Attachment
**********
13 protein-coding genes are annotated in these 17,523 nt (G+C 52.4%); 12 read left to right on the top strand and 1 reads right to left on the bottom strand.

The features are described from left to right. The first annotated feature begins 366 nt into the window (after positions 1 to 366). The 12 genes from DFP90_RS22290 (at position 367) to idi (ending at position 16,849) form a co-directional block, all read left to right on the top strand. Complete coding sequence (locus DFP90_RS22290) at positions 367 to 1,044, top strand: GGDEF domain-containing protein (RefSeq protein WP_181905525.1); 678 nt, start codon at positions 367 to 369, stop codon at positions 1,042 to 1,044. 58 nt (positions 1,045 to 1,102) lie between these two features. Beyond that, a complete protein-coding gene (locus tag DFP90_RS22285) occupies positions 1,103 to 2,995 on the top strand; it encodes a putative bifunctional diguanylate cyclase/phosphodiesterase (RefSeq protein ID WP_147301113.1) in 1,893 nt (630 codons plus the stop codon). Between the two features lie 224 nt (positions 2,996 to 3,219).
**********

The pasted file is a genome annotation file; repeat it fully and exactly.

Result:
13 protein-coding genes are annotated in these 17,523 nt (G+C 52.4%); 12 read left to right on the top strand and 1 reads right to left on the bottom strand.

The features are described from left to right. The first annotated feature begins 366 nt into the window (after positions 1 to 366). The 12 genes from DFP90_RS22290 (at position 367) to idi (ending at position 16,849) form a co-directional block, all read left to right on the top strand. Complete coding sequence (locus DFP90_RS22290) at positions 367 to 1,044, top strand: GGDEF domain-containing protein (RefSeq protein WP_181905525.1); 678 nt, start codon at positions 367 to 369, stop codon at positions 1,042 to 1,044. 58 nt (positions 1,045 to 1,102) lie between these two features. Beyond that, a complete protein-coding gene (locus tag DFP90_RS22285) occupies positions 1,103 to 2,995 on the top strand; it encodes a putative bifunctional diguanylate cyclase/phosphodiesterase (RefSeq protein ID WP_147301113.1) in 1,893 nt (630 codons plus the stop codon). Between the two features lie 224 nt (positions 2,996 to 3,219).